The Independent Review of Children’s Social Care report, The Case for Change, speaks of the “revolving door of social workers” that children have to deal with, but more can and should be done to support children through these transitions. If a social worker is leaving, a proper goodbye should be organised. The social worker who is leaving should introduce the child to the new social worker and the child should be given the opportunity to say how they liked to be spoken to and what they’d like the social worker to know about them.
Establishing strong relationships with personal advisers is also key. I, and many care leavers I know, didn’t meet our personal advisers until a week or two before we left care. It would have helped to meet them at an earlier stage.
I was asked to attend a social work training meeting to speak about my experience of homelessness and child exploitation. This was an amazing opportunity for me. Not only did it help me work on my public speaking skills and gain confidence, but I felt I was really being listened to. Knowing that social workers wanted to hear from a care-experienced person showed me that the team were serious about making changes.
During the training session, I focused on the effects of trauma. I had seven foster placements over a two-year period, which left me with rejection, trust and behaviour issues.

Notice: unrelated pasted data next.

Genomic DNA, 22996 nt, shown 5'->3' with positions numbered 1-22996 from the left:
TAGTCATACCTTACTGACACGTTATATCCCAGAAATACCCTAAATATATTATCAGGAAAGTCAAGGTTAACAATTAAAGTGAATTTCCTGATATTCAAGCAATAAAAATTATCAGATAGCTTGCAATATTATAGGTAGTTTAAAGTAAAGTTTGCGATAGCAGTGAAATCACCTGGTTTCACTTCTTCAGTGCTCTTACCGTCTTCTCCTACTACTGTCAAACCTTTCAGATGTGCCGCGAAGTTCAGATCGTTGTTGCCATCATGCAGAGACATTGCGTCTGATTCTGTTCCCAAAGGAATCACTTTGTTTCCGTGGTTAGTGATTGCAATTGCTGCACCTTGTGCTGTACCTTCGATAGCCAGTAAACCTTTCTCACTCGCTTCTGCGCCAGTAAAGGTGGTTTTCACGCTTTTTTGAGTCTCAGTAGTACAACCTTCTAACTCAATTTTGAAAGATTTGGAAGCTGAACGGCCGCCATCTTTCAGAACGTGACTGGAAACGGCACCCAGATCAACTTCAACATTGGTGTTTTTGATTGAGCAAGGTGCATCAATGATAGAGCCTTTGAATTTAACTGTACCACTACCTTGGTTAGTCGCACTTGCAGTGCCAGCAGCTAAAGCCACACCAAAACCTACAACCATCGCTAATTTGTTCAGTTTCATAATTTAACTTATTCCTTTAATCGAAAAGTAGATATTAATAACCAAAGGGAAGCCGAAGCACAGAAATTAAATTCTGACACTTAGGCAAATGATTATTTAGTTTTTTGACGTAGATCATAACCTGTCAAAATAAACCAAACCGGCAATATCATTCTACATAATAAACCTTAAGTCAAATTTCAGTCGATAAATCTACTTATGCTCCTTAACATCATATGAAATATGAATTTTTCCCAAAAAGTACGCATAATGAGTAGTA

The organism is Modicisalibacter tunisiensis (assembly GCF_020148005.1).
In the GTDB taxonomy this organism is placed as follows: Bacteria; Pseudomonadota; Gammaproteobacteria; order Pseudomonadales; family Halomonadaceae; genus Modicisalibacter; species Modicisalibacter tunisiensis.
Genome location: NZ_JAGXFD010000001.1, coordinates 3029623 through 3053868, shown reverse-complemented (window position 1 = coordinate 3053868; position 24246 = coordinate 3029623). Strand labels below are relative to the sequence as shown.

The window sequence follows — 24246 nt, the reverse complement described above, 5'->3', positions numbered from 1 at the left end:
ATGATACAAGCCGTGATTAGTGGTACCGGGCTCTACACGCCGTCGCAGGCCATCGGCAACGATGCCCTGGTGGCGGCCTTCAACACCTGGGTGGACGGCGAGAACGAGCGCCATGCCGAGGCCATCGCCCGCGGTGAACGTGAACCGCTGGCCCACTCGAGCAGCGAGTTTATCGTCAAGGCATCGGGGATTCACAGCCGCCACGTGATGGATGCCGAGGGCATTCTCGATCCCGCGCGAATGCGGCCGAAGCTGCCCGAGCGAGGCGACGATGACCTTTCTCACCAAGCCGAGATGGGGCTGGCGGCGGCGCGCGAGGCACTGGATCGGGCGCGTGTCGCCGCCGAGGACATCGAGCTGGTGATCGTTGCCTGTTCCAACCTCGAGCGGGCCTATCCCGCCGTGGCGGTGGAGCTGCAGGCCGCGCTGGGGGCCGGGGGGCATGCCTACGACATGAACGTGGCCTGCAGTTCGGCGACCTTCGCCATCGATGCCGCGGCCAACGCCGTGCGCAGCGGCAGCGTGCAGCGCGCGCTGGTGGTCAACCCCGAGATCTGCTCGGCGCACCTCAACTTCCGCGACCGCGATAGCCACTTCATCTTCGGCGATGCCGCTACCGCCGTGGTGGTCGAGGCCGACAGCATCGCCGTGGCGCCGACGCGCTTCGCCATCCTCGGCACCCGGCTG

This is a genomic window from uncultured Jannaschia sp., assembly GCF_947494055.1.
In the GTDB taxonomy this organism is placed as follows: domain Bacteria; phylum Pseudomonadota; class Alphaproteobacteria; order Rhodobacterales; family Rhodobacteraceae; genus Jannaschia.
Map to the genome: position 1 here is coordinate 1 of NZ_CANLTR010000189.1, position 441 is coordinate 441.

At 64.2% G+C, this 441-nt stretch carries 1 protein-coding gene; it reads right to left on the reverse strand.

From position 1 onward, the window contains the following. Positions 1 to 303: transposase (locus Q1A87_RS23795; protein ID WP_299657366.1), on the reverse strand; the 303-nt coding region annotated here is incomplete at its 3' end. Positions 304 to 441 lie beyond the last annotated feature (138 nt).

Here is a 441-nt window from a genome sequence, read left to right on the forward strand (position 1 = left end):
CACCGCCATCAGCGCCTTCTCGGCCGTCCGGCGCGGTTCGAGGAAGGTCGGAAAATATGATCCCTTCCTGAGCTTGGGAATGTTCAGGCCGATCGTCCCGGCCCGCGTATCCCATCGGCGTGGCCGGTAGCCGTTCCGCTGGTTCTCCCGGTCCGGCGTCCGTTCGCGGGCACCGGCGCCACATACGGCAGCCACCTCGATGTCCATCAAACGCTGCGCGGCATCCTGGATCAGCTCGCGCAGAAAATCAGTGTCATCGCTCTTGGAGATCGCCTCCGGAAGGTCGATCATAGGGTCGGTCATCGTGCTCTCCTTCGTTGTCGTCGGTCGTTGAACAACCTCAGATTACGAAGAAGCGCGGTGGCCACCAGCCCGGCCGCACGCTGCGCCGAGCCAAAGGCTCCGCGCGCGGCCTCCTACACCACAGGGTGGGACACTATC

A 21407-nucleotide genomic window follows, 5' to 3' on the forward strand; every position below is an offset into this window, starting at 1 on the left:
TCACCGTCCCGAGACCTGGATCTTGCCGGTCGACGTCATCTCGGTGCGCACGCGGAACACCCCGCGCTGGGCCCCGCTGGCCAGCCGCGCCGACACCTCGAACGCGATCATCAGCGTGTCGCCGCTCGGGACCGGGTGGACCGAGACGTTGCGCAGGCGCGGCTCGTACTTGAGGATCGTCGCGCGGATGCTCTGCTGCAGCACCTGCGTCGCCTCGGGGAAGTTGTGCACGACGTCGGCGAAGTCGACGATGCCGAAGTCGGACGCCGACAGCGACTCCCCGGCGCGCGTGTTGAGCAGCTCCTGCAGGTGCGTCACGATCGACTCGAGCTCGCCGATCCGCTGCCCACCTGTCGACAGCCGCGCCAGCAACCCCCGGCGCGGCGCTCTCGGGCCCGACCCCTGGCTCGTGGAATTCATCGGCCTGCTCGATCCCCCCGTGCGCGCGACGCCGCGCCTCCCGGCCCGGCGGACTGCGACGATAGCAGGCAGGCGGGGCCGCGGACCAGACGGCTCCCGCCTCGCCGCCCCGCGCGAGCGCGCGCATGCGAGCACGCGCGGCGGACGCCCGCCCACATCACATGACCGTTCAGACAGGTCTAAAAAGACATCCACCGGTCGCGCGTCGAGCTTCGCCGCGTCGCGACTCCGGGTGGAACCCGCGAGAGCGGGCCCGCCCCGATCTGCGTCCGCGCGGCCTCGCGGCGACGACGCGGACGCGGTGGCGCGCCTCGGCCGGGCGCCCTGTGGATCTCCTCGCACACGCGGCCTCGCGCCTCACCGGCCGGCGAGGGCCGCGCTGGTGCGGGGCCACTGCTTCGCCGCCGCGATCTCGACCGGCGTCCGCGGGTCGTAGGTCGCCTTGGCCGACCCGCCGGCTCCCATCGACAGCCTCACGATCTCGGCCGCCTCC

Understanding the impact of trauma
I refused to bond with the carers for fear of not being ‘the perfect child’ for them. I feared they would ‘give me back’, so to feel I had some control, I would reject every foster carer and misbehave. I could handle them getting rid of ‘bad, misbehaved, Lauren’, but I couldn’t handle the thought of someone getting rid of me for me being my true self – like I believed from a young age that my parents had done. Due to my behaviour, I was continuously moved to new placements and the horrible cycle continued.
Foster carers couldn’t understand my feelings, and I’m not convinced social workers identified and explained my needs to foster carers and why I behaved the way I did.
Children and foster carers should receive help to work on their relationship instead of children feeling like they need to run away. The goal for every child should be to flourish into a healthy and happy independent adult, despite trauma.
By fully understanding children’s needs, showing empathy and an interest in who the child is as a person, social workers can make a huge difference. While it was a simple gesture, being given that tennis racquet by my social worker was one of the kindest things an adult had ever done for me and eleven years later I still remember the happiness and gratitude I felt.
Lauren Parker is a care-experienced consultant at Coram Voice and is a senior officer in the looked-after children’s team at Croydon Council. Lauren is also a former finalist in the Voices creative writing competition for children and young people in care and care leavers.